So in_vector could be defined as:

    uses subscr_loop;

    define lconstant check_vector(item);
        lvars item;
        unless isvector(item) then
            mishap(item, 1, 'VECTOR NEEDED')

    define :for_extension in_vector with_nargs 2;
        subscr_loop(false, fast_subscrv, check_vector);

When isfast is true, the checking procedure does not get run, and
there are the same consequences that applied to class_subscr_loop.

4.3  Adding with_index Hooks

The define form with_index_hook can be used to define hooks for the
with_index style of vector type iteration.


    define :with_index_hook in_vector with_nargs 3;
        subscr_loop(fast_subscrv, check_vector);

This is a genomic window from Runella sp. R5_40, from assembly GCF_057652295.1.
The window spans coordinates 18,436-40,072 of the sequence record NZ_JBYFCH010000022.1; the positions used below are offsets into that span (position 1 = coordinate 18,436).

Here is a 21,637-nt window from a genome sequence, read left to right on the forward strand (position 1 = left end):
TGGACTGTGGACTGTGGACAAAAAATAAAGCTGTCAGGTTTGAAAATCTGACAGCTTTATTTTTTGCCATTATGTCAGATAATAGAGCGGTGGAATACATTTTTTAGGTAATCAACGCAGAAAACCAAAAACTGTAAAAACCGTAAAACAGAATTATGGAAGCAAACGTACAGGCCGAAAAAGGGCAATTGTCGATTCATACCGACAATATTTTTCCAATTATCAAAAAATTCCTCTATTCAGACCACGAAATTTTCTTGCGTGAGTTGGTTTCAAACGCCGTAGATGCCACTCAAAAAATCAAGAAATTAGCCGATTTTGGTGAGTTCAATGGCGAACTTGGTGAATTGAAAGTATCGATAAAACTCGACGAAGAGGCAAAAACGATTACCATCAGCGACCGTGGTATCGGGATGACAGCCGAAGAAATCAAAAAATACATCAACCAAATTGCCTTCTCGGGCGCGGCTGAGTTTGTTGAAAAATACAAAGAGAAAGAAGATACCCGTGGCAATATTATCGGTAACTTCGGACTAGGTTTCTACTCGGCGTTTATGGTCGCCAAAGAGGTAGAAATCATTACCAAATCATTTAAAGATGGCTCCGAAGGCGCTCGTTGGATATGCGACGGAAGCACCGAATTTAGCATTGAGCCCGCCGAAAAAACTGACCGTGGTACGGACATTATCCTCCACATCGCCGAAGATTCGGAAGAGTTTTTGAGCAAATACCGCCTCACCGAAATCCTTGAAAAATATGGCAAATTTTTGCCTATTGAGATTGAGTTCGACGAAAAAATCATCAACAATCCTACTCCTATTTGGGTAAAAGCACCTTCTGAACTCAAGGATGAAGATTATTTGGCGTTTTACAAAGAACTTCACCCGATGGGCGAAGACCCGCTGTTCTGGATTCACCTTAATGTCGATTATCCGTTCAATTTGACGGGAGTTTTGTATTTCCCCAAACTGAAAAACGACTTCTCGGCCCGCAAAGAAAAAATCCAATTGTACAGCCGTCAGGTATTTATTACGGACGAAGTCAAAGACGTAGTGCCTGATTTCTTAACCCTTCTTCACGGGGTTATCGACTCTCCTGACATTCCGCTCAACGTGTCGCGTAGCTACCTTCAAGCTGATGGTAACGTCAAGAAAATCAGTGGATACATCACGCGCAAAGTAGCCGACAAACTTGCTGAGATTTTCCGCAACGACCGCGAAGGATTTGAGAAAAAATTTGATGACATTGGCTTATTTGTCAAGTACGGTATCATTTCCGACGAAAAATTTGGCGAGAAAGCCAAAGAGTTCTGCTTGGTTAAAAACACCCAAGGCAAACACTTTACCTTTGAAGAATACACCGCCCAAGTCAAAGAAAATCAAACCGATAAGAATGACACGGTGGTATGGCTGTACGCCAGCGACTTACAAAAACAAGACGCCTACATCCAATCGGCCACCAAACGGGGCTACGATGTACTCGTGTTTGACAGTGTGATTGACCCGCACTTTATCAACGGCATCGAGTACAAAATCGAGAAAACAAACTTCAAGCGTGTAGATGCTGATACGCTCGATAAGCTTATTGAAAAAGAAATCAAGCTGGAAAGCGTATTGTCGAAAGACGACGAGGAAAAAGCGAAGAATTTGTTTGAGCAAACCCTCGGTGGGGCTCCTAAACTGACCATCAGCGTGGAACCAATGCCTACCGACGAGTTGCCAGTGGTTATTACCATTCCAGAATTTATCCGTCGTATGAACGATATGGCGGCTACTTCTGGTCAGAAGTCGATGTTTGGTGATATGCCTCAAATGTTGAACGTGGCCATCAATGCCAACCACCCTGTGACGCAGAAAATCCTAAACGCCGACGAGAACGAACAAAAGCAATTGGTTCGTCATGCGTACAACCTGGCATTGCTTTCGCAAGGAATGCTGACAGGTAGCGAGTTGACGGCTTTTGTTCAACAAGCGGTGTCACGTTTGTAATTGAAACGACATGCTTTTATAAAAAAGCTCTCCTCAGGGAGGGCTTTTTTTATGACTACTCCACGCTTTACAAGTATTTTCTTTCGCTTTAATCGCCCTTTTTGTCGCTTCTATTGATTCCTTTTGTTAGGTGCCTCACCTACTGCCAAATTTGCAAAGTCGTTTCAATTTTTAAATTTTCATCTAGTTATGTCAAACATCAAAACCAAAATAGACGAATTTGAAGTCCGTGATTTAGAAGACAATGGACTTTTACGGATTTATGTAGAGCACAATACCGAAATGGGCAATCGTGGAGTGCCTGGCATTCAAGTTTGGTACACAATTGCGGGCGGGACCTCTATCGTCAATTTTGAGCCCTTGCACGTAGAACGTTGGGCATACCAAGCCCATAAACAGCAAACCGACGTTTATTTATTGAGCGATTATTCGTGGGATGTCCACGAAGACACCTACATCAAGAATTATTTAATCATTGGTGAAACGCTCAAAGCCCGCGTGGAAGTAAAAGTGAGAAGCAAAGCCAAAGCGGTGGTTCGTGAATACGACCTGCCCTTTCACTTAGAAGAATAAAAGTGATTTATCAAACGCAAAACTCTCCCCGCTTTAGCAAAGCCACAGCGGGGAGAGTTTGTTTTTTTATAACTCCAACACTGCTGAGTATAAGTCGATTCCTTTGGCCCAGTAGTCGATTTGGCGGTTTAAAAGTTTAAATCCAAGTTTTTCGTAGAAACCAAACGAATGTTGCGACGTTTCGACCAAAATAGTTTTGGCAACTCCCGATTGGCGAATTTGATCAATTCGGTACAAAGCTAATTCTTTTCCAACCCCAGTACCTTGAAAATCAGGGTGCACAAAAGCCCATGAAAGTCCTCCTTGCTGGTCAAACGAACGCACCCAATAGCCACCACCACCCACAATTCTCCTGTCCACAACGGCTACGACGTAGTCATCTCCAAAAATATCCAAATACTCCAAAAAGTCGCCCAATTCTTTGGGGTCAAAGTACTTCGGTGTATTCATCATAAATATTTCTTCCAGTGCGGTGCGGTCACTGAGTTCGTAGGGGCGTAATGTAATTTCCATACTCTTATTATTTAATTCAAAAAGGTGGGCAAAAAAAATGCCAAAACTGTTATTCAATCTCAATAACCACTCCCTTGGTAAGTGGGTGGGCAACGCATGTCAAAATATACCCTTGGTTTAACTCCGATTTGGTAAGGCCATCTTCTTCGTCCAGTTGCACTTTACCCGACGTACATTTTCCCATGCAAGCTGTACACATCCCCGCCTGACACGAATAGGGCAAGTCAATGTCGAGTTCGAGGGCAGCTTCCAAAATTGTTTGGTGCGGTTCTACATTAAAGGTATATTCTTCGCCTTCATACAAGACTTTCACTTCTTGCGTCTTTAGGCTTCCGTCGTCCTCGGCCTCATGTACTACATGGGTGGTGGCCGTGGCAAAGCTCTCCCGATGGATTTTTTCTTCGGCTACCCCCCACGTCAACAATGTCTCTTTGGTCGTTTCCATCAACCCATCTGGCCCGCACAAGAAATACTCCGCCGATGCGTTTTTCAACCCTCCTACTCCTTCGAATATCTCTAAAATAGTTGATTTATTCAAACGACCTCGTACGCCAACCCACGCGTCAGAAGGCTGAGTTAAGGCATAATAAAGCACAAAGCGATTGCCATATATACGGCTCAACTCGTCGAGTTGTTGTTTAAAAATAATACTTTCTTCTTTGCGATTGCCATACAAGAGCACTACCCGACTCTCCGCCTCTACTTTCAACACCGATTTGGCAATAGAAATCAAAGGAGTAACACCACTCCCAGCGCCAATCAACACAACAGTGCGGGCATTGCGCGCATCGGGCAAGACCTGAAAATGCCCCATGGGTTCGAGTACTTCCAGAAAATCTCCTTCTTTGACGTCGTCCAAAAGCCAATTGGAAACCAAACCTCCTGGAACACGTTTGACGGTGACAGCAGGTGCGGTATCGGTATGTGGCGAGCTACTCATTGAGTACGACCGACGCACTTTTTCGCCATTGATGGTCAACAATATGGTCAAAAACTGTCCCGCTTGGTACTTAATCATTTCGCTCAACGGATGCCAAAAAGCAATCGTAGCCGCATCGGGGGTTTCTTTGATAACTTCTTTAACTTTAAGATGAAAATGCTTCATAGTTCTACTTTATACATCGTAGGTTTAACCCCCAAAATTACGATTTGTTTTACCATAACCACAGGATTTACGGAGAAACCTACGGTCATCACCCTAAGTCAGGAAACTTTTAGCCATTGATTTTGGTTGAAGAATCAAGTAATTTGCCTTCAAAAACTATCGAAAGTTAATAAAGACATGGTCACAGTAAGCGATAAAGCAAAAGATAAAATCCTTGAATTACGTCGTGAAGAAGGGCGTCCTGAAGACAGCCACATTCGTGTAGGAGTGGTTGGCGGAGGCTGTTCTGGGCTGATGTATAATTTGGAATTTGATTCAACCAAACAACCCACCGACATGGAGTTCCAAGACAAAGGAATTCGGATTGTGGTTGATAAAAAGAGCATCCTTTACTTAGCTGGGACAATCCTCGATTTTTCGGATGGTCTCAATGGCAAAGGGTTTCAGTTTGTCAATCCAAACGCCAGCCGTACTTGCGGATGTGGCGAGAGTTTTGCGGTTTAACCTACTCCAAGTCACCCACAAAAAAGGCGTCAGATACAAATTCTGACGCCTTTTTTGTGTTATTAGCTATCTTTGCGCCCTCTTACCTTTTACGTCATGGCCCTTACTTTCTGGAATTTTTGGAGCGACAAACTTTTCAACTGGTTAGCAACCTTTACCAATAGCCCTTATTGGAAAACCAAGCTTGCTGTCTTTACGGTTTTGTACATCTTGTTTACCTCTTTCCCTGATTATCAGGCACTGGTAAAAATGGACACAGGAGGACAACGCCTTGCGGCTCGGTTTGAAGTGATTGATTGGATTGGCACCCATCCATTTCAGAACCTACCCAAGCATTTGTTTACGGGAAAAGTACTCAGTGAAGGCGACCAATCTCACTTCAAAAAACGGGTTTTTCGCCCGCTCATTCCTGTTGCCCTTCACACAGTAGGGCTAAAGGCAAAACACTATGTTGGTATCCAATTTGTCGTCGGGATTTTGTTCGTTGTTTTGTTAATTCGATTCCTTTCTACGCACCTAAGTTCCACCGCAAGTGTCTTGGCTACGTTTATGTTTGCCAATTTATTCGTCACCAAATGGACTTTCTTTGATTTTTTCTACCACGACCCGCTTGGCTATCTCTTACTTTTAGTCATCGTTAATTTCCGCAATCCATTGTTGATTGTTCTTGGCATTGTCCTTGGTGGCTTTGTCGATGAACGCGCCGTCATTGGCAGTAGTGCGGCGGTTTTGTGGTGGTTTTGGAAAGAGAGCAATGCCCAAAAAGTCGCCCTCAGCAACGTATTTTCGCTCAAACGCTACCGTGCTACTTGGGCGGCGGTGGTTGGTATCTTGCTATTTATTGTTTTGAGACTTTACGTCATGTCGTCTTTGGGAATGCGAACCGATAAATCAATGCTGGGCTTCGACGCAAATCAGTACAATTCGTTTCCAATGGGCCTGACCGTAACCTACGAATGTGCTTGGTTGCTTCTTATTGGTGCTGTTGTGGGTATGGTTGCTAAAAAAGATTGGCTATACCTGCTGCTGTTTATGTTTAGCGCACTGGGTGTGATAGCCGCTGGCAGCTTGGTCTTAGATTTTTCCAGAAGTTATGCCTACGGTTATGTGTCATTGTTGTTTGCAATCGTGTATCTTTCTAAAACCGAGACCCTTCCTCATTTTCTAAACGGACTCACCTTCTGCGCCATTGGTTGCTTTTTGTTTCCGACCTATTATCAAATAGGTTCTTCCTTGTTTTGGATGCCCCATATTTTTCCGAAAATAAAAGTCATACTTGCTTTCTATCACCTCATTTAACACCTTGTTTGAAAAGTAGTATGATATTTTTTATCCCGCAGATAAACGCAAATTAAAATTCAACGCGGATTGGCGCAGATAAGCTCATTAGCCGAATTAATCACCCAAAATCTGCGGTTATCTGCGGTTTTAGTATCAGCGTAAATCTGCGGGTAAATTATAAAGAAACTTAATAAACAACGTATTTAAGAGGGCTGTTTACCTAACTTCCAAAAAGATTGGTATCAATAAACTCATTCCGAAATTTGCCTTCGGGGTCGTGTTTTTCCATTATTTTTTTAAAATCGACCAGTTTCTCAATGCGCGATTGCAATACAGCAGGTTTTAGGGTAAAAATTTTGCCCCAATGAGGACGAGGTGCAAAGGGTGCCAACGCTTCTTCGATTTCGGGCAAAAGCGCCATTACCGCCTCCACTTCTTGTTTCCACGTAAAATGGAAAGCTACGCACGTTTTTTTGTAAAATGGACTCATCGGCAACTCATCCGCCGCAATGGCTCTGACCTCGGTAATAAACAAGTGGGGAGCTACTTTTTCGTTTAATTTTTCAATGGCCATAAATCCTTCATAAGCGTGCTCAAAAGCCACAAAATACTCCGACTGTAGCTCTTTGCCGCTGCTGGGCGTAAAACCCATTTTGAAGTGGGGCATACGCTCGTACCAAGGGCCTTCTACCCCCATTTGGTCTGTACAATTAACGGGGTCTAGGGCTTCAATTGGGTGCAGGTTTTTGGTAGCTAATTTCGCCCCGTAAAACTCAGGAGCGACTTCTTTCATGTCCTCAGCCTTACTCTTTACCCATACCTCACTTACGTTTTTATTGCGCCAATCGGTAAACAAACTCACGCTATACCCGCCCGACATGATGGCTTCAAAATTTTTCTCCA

is used to define the construct:
    for vars with_index ivar in_vector | exprs do
        ...                            -

Simply the body of the define-form must define a procedure of three
arguments: varlist, isfast and index.

The functions of these variable are as described above in the
description of class_subscr_loop. This procedure will be called with
varlist set to the list of loop variables vars, isfast will be set to
true or false depending on whether fast_for or for respectively was used
to open the construct, and index is set to the index variable ivar.
proglist will be set to the marked position.

5  fast_for Details

Using fast_for often gains speed just by switching off checking.

Also, for vector-type iteration, the non-fast forms compare the lengths
of all the vectors and uses the shortest one to determine the number of
iterations required. This comparison is avoided if fast_for is used.
Instead only the length of the first vector is examined.

The rules that apply to fast_appproperty apply to the fast version of

--- C.all/help/for_form
--- Copyright University of Sussex 1996. All rights reserved.